Pioneering Power: How economic motives shaped the design of energy infrastructure in the post-war period

Laura Coucill

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Protecting the visual amenity of remote landscapes and dispersed populations from the impact of new energy infrastructure and industry became a core duty of the commissioning authorities of electricity generating stations in the post-war period. Interest in the environment was prompted by hard economic enquiry, procured by the government to assess the organisation and efficiency of the nationalised bodies responsible for generation and transmission. Findings resulted in statute intended to secure the adaptability of nationalised bodies to respond to future demands, such as those posed by the development and commercial rollout of the UKs first nuclear power programme.

Interdisciplinary design cooperation, particularly across engineering, architecture and landscape architecture, gained currency during this period, especially in the delivery of the first atomic power stations, where unprecedented technology, scale and location provided a challenging brief demanding cross-disciplinary input. This paper will examine how acknowledging the significance of both environment and economics in the Electricity Act 1957, helped to shape design and engineering collaboration and the resulting aesthetic of infrastructural and industrial landscapes. The highly coordinated administrative approach in place for the development of the civil nuclear programme is thought to have led to closer design liaison between architects, landscape architects and engineers, consequently, special attention is paid to the last power station and largest reactors to be built as part of the UK’s first commercial nuclear programme, located at Wylfa, Anglesey, where the input of Sylvia Crowe was integral to its success.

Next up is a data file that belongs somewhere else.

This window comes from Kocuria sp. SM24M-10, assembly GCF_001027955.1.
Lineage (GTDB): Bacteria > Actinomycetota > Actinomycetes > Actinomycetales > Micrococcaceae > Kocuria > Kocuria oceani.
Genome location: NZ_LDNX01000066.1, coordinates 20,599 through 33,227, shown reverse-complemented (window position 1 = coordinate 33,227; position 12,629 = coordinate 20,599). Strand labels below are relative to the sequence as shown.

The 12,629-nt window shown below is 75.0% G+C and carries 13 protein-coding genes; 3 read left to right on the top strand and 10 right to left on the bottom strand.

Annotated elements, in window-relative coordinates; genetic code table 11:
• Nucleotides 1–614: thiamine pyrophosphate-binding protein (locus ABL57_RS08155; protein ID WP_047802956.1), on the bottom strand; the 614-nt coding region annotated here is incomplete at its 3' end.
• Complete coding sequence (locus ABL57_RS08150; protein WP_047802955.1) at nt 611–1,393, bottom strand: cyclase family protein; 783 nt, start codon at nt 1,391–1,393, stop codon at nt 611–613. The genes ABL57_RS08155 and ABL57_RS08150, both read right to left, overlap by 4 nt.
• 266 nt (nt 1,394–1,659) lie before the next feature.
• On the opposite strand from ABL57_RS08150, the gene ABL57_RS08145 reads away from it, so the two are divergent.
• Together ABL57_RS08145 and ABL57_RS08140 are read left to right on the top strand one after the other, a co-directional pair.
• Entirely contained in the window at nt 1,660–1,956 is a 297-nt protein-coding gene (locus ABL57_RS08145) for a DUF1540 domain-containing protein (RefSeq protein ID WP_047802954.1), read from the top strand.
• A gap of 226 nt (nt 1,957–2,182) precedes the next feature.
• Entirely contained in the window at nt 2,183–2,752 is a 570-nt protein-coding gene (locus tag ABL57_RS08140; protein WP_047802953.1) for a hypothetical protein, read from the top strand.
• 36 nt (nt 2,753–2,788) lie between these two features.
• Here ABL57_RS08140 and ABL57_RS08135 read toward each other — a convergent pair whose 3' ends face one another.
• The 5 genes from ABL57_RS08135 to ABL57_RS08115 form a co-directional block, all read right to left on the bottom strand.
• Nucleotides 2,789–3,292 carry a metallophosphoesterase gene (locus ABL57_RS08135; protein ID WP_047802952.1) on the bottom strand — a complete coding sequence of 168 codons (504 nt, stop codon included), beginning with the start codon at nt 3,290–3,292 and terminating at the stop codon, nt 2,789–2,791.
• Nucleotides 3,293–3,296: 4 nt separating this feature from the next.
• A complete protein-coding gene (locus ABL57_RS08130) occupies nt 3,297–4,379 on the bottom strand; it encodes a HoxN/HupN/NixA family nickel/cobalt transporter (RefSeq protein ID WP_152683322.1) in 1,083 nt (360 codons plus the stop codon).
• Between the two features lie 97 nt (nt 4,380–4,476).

Original languageEnglish
Publication statusPublished - 2017
EventECLAS: Creation / Reaction - University of Greenwich, Greenwich, United Kingdom
Duration: 10 Sept 201712 Sept 2017


Country/TerritoryUnited Kingdom
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